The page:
A caddie who witnessed the fiery confrontation between Australian golfer Robert Allenby and his caddie during the Canadian Open is appalled by the way the player treated his bagman.
Simon Clarke watched the dust-up between Allenby and caddie Mick Middlemo because he was working for another player in the group, South Korean SJ Park.
Allenby sacked caddie Middlemo on his fourth hole, the par-five 13th at Glen Abbey, with the 44-year-old player claiming the two disputed club selection on the approach shot, which found the creek in front of the green and led to a triple bogey.
Clarke, who has known fellow Australian Allenby for two decades, said he was speaking publicly only because he did not want Middlemo's reputation to be unfairly maligned.
"I wouldn't be talking about it if he (Allenby) didn't tell the media afterwards a whole lot of porky pies," Clarke said.
"I've known Rob for a long time and I've known Mick for a long time. It's disappointing that at age 42, or however old he (Allenby) is, he's still treating people that way and how many good caddies he's gone through.
"It's sad that he speaks to the guys this way and doesn't wait until after the round. It's disappointing that he's up to his old tricks."
It's the second time in eight years that Allenby's caddie has quit during the round, leaving the player to find a spectator to carry his bag for the remaining holes.
The trouble started at Allenby's fourth hole, the par-five 13th at Glen Abbey, when the pro and bagman Middlemo disagreed over club selection for the approach shot.
His subsequent shot found the creek in front of the green, which led to a heated confrontation and a triple bogey.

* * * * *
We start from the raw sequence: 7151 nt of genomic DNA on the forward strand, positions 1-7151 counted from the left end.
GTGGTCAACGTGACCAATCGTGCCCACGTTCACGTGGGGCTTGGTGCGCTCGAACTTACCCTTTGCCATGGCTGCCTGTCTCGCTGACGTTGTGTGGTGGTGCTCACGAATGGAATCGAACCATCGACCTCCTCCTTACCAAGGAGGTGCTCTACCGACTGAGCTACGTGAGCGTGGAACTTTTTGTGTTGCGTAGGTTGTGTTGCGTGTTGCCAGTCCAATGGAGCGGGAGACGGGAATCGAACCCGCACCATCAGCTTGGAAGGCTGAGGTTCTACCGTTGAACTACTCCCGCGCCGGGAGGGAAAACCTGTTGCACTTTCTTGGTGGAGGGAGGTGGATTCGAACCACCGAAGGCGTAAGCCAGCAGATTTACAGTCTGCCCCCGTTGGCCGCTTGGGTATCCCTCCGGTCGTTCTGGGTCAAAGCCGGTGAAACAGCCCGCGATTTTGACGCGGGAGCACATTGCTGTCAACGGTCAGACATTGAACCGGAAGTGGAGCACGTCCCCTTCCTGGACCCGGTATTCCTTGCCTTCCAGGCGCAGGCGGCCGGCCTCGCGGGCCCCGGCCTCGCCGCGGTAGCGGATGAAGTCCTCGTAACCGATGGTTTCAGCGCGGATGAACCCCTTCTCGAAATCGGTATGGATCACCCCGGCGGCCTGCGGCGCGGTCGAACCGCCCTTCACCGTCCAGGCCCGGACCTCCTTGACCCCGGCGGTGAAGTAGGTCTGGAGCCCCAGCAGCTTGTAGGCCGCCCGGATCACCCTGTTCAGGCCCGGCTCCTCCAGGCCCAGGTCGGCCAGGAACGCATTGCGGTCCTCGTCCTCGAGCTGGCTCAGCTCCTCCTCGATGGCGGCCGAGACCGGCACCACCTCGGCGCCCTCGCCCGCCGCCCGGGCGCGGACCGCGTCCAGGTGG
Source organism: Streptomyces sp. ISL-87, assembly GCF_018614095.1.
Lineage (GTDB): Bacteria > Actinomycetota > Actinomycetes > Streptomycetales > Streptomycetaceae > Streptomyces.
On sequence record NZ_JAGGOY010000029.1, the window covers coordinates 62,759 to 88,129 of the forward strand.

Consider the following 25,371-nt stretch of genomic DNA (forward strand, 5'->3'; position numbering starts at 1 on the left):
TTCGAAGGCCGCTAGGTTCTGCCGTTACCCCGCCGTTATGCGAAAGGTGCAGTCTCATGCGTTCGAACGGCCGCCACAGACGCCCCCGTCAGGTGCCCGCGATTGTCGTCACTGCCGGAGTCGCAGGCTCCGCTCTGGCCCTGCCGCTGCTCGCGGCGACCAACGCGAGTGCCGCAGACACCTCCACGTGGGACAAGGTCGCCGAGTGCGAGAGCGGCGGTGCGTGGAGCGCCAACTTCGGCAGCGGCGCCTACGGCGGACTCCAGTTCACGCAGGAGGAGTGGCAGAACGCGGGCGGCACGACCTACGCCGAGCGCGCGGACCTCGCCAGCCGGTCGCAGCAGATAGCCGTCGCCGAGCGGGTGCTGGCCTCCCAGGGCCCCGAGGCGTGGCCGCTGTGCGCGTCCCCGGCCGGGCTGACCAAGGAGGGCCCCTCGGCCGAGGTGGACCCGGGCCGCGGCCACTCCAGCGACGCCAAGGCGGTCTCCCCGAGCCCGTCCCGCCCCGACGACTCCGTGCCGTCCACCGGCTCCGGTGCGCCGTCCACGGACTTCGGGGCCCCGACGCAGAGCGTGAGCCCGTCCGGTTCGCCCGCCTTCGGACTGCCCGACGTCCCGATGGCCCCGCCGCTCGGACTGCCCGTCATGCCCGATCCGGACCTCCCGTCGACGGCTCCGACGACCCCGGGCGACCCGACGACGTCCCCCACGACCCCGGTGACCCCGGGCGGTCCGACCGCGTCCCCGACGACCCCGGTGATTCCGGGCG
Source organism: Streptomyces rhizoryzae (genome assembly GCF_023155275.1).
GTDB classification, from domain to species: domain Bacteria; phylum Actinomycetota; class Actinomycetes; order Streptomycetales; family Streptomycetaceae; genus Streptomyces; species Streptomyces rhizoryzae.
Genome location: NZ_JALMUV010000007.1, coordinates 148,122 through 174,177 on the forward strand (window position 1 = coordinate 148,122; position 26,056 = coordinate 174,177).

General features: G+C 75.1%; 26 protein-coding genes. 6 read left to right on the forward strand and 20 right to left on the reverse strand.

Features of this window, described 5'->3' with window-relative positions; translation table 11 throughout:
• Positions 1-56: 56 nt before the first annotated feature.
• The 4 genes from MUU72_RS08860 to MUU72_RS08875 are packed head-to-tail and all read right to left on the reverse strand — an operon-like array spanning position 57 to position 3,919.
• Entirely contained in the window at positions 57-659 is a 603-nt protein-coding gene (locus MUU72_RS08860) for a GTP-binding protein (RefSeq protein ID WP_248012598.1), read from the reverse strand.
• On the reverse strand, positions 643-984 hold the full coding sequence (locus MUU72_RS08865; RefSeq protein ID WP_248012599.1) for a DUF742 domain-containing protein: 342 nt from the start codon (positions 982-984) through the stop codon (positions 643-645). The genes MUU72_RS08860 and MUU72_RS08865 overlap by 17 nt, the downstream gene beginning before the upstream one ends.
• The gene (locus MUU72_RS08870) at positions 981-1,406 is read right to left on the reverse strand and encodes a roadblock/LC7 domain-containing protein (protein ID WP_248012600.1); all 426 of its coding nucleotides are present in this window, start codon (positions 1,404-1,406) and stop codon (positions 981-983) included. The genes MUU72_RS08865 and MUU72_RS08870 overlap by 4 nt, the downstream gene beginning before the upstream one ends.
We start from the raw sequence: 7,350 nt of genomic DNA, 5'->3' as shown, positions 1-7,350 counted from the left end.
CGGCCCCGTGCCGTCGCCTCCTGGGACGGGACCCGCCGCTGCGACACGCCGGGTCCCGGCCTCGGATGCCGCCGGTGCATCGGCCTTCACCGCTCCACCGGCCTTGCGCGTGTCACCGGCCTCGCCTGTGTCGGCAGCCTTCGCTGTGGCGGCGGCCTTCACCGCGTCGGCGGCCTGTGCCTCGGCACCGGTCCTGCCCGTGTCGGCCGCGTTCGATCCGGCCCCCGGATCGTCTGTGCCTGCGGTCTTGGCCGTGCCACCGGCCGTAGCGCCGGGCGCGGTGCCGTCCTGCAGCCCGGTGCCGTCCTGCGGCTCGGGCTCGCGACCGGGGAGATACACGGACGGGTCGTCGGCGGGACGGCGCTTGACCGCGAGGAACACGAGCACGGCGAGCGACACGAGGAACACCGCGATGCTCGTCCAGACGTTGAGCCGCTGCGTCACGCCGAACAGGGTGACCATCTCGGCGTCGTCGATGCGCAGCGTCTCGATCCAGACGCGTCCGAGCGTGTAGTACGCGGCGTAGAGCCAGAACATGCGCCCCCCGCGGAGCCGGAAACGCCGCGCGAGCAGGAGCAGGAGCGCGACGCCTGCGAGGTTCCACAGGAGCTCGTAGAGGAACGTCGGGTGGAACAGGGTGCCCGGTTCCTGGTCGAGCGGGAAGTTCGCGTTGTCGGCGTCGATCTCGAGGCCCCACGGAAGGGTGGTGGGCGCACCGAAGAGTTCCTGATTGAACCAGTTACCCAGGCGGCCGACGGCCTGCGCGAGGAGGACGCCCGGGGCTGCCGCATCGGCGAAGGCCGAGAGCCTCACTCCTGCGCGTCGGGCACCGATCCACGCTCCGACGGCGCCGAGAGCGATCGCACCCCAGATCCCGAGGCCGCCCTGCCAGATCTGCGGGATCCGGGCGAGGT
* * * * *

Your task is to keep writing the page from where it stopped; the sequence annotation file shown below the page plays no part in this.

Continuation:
"My nerves have been rattled. I'm in shock," Allenby told SCOREGolf after shooting 81 and withdrawing from the tournament. "This is the worst incident I've ever witnessed as a player.
"I said to him (Middlemo), 'You know this happens every week. We keep making bad mistakes and you're not helping me in these circumstances'.
"He just lost the plot at me. He got right in my face as if he wanted to just beat me up. I said, 'Stop being a such-and-such and calm down and get back into the game'. And he just got even closer and closer and I just said, 'That's it, you're sacked'."
Middlemo's offered a different version of events, and a well-placed source told Reuters the final straw came when Allenby swore at the caddie.
"Robert's a pretty highly strung individual and he hasn't been playing great of late," Middlemo told Australian radio station SEN.
"We had a discussion about a club, then of course I copped the wrath of that.
"Then unfortunately the personal insults started. I've been called a bad caddie... but when the personal insults come in and you're being called a fat so-and-so... I got a little bit peeved by it and then the third time he said it I walked up to him and basically said 'I dare you to say that to me again'.
"He didn't say it again. There was never going to be any violence... I was just going to put the bag down, get my gear and leave."
Allenby is no stranger to such situations. At the 2007 BMW Open near Chicago, then-caddie Matthew "Bussy" Tritton dumped the bag near the seventh tee, removed his bib and walked off.
"It's not the first time and it won't be the last time," quipped Allenby at the time.
Two decades ago, another caddie quit on Allenby in the middle of the 1995 British Open at St Andrews.
Allenby's had a bizarre golf season, making headlines in January when he claimed he was mugged and robbed after he missed the cut at the Sony Open in Hawaii.
Police later arrested a man who pleaded guilty to using the golfer's credit card.